How to Ride a School Bus (Video) – A Social Story
See the How to Ride a School Bus video below.
Why do we need a social story about riding the school bus?
Working as a school psychologist and behavior specialist, I see many students in need of support on the bus.
Some get out of their seats. Others yell or tease. Some may throw items, or hit or push other passengers.
Research shows that video modeling is an effective tool for teaching students on the autism spectrum about expectations.
Frequent visual reminders of the rules are helpful for improving behavior as well.
That is why I created a social story, that is less than a minute long, to help children learn and remember how to behave on a school bus.
Certified Bus Rider
After a child watches the video you can take a screenshot and print out the certificate below.
Fill it in with the date and their name.
Choose an appropriate person to sign it, such as a parent, teacher, or school bus driver.
You may wish to have your child act out the bus rules in the video in the car or at home, before riding the actual school bus.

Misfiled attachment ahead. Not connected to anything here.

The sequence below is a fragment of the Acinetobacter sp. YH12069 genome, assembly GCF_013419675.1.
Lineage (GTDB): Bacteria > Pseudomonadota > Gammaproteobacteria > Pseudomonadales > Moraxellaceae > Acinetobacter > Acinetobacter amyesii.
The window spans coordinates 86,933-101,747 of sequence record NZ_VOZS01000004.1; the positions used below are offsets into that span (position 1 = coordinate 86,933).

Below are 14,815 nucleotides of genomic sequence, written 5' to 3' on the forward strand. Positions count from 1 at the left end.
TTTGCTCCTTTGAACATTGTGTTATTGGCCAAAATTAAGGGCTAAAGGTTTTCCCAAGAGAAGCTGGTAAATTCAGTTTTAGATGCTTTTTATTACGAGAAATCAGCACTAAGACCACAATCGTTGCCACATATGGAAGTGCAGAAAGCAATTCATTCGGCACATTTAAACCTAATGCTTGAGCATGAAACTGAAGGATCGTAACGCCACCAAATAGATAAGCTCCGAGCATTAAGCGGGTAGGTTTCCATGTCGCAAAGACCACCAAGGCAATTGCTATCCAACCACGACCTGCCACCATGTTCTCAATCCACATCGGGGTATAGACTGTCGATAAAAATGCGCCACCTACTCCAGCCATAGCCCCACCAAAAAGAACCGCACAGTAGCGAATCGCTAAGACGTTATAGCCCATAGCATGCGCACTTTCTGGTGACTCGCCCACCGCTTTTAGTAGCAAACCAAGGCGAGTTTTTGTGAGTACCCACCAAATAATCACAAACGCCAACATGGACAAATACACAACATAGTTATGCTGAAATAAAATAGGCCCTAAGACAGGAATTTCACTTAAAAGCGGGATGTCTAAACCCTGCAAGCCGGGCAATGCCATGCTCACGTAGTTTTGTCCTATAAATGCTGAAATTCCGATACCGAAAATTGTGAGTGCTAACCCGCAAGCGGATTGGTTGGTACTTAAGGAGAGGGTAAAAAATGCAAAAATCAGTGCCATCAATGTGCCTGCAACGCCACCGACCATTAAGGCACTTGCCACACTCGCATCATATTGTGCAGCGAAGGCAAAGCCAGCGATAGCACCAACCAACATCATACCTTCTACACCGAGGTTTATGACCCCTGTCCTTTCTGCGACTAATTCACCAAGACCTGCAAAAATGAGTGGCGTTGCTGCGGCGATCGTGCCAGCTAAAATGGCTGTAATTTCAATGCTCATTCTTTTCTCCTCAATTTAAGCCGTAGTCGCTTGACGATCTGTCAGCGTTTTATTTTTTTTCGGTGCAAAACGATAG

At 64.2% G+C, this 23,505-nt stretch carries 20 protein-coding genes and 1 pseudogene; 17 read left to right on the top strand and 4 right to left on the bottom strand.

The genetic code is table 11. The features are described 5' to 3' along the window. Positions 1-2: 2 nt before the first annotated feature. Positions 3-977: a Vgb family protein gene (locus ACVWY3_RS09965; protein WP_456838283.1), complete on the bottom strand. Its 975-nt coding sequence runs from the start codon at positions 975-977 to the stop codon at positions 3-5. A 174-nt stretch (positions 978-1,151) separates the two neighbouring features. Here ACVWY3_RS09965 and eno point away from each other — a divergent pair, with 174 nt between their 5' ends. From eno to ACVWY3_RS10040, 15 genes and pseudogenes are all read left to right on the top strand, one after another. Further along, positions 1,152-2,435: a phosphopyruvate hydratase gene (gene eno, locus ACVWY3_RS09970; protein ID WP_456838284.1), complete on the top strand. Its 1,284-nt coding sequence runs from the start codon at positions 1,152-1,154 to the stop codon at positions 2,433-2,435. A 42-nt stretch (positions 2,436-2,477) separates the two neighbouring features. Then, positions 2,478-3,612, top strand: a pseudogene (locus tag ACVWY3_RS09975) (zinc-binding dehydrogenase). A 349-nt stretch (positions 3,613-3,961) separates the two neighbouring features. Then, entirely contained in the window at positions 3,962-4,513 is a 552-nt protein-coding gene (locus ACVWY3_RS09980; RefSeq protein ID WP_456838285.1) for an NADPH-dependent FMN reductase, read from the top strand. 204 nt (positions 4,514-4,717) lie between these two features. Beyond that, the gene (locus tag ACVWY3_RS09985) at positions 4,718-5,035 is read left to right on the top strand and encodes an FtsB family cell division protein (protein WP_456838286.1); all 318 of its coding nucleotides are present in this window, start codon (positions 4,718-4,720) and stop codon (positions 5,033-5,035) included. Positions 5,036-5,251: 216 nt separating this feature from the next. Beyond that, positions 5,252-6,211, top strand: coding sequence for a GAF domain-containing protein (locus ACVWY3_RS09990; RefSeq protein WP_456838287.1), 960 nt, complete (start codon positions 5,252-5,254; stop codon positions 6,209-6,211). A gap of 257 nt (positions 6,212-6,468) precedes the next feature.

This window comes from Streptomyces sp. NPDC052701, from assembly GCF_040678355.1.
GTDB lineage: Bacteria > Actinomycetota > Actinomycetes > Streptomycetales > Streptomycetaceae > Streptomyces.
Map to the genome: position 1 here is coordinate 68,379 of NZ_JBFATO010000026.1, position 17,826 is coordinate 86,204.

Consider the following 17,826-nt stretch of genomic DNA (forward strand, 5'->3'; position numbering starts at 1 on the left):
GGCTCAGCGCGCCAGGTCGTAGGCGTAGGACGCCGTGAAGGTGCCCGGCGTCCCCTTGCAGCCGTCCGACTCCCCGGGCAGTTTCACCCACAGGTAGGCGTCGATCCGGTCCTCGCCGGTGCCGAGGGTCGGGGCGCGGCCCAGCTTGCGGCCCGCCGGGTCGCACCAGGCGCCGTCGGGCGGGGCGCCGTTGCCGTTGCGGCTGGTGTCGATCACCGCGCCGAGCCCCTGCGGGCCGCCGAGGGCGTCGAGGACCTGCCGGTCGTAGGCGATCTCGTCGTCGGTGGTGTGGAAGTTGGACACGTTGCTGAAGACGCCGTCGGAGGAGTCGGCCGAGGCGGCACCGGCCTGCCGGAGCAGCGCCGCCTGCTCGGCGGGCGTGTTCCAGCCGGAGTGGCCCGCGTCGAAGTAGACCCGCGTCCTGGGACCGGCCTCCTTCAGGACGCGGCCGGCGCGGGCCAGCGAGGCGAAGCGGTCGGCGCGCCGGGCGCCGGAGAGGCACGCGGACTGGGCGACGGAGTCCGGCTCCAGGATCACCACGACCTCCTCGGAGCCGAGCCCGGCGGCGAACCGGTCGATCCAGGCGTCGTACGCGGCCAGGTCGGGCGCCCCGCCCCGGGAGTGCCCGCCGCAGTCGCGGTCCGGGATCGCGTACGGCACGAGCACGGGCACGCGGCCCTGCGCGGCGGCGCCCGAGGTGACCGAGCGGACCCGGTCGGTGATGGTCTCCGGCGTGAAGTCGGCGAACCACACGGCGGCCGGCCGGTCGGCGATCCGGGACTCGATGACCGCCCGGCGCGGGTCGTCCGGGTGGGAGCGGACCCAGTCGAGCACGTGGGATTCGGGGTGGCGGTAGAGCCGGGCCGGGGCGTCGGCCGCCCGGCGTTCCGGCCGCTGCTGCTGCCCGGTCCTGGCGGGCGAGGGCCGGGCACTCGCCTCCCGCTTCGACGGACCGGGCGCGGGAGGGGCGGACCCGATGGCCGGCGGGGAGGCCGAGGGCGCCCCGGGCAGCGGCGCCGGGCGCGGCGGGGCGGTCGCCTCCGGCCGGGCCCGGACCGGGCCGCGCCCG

What if a student breaks the rules on the bus?
If a student breaks the school bus rules, you may choose to have them re-earn their certificate by watching the video again, and practicing the steps in a roleplay before returning to the actual school bus.
If a child’s behavior is not manageable, please consult with a medical and/or mental health professional for additional support.
Education and Behavior – Keeping adults on the same page for kids!
Rachel Wise is the author and founder of Education and Behavior. Rachel created Education and Behavior in 2014 for adults to have an easy way to access research-based information to support children in the areas of learning, behavior, and social-emotional development. As a survivor of abuse, neglect, and bullying, Rachel slipped through the cracks of her school and community. Education and Behavior hopes to play a role in preventing that from happening to other children. Rachel is also the author of Building Confidence and Improving Behavior in Children: A Guide for Parents and Teachers.
“Children do best when there is consistency within and across settings (i.e., home, school, community). Education and Behavior allows us to maintain that consistency.”